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Title: Trunk motion visual feedback during walking improves dynamic balance in older adults: Assessor blinded randomized controlled trial
Authors: Anson E.
Ma L.
Meetam T.
Thompson E.
Rathore R.
Dean V.
Jeka J.
Keywords: aged
Berg Balance Scale
body equilibrium
body movement
clinical article
controlled study
geriatric patient
priority journal
randomized controlled trial
six minute walk test
somatosensory system
vestibular function
visual feedback
walking speed
body equilibrium
exercise test
follow up
outcome assessment
prevention and control
sensory feedback
single blind procedure
very elderly
Accidental Falls
Aged, 80 and over
Exercise Test
Exercise Therapy
Feedback, Sensory
Follow-Up Studies
Outcome Assessment (Health Care)
Postural Balance
Single-Blind Method
Issue Date: 2018
Abstract: Background: Virtual reality and augmented feedback have become more prevalent as training methods to improve balance. Few reports exist on the benefits of providing trunk motion visual feedback (VFB) during treadmill walking, and most of those reports only describe within session changes. Research question: To determine whether trunk motion VFB treadmill walking would improve over-ground balance for older adults with self-reported balance problems. Methods: 40 adults (75.8 years (SD 6.5)) with self-reported balance difficulties or a history of falling were randomized to a control or experimental group. Everyone walked on a treadmill at a comfortable speed 3×/week for 4 weeks in 2 min bouts separated by a seated rest. The control group was instructed to look at a stationary bulls-eye target while the experimental group also saw a moving cursor superimposed on the stationary bulls-eye that represented VFB of their walking trunk motion. The experimental group was instructed to keep the cursor in the center of the bulls-eye. Somatosensory (monofilaments and joint position testing) and vestibular function (canal specific clinical head impulses) was evaluated prior to intervention. Balance and mobility were tested before and after the intervention using Berg Balance Test, BESTest, mini-BESTest, and Six Minute Walk. Results: There were no significant differences between groups before the intervention. The experimental group significantly improved on the BESTest (p = 0.031) and the mini-BEST (p = 0.019). The control group did not improve significantly on any measure. Individuals with more profound sensory impairments had a larger improvement on dynamic balance subtests of the BESTest. Significance: Older adults with self-reported balance problems improve their dynamic balance after training using trunk motion VFB treadmill walking. Individuals with worse sensory function may benefit more from trunk motion VFB during walking than individuals with intact sensory function. © 2018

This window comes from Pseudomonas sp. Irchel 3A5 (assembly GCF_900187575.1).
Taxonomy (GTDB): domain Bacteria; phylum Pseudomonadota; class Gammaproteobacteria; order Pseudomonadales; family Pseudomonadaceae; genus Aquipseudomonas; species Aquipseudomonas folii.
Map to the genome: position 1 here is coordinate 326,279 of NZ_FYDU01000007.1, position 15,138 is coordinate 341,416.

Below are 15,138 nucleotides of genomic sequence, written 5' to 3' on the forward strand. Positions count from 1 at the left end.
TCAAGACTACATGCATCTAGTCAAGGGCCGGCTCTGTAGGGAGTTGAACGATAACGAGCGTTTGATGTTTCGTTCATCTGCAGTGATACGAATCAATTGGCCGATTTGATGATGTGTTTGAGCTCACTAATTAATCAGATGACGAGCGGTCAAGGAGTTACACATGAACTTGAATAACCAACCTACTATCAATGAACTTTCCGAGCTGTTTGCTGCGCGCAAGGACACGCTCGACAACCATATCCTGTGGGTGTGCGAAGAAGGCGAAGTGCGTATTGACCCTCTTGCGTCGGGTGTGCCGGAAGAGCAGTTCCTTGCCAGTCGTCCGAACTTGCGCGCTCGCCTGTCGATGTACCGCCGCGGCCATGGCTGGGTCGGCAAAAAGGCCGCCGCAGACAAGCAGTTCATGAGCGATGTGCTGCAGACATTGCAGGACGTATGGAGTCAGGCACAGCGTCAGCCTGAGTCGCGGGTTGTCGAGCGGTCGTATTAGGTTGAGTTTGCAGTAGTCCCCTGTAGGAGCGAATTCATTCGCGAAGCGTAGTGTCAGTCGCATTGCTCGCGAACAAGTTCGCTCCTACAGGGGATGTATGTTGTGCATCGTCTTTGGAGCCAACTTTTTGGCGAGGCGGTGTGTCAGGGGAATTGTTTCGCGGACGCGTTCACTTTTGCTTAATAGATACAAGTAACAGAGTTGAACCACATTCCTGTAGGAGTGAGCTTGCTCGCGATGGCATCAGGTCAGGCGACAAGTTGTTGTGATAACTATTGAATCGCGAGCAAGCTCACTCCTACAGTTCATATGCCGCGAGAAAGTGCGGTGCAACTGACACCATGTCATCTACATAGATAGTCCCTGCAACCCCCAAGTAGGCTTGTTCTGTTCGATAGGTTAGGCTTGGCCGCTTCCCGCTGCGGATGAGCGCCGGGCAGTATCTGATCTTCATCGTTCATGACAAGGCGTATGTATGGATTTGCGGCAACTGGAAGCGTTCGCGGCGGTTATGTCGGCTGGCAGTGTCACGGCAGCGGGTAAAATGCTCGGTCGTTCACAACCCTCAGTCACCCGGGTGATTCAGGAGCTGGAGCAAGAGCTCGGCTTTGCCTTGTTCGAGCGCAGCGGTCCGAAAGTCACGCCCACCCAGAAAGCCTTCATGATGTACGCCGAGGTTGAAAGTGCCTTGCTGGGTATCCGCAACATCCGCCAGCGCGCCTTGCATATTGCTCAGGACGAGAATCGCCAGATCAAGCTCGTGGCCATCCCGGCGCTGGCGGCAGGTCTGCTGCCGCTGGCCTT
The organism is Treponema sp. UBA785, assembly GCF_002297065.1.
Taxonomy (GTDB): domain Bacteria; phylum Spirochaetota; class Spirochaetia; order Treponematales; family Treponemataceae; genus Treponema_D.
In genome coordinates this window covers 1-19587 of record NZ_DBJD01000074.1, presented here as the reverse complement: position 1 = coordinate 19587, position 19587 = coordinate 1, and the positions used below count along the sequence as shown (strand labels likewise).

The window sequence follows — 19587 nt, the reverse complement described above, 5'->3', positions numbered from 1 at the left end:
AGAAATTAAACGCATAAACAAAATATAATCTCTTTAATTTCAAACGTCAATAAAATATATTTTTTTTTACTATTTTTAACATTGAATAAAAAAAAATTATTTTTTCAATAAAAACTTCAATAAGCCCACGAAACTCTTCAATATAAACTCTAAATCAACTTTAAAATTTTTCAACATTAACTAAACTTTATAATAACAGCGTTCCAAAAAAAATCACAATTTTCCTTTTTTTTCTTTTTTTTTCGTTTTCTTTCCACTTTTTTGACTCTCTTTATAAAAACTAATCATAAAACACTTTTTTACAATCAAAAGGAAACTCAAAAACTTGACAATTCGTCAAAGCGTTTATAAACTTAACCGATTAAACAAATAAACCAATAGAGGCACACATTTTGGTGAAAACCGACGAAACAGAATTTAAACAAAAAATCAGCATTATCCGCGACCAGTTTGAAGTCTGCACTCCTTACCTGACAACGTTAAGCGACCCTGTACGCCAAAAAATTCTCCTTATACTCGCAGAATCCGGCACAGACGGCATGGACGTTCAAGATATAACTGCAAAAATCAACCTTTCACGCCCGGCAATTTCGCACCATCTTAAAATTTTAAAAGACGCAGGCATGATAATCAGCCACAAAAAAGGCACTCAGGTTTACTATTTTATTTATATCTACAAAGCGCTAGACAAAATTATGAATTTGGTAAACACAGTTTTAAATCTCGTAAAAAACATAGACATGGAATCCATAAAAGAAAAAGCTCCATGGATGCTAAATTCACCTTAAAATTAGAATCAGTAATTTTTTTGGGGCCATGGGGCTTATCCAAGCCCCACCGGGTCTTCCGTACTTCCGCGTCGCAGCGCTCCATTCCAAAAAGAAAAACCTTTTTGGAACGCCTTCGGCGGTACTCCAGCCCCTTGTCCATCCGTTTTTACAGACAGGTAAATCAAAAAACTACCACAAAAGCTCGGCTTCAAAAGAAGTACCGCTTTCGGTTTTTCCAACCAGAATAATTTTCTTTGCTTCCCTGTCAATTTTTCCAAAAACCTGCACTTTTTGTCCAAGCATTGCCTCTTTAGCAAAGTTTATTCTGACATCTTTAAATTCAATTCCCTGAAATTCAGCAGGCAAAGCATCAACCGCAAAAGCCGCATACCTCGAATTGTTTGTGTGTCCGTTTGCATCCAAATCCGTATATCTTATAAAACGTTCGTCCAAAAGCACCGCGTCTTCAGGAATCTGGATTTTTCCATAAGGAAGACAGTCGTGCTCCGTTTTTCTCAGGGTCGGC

ISSN: 9666362
Appears in Collections:Scopus 1983-2021

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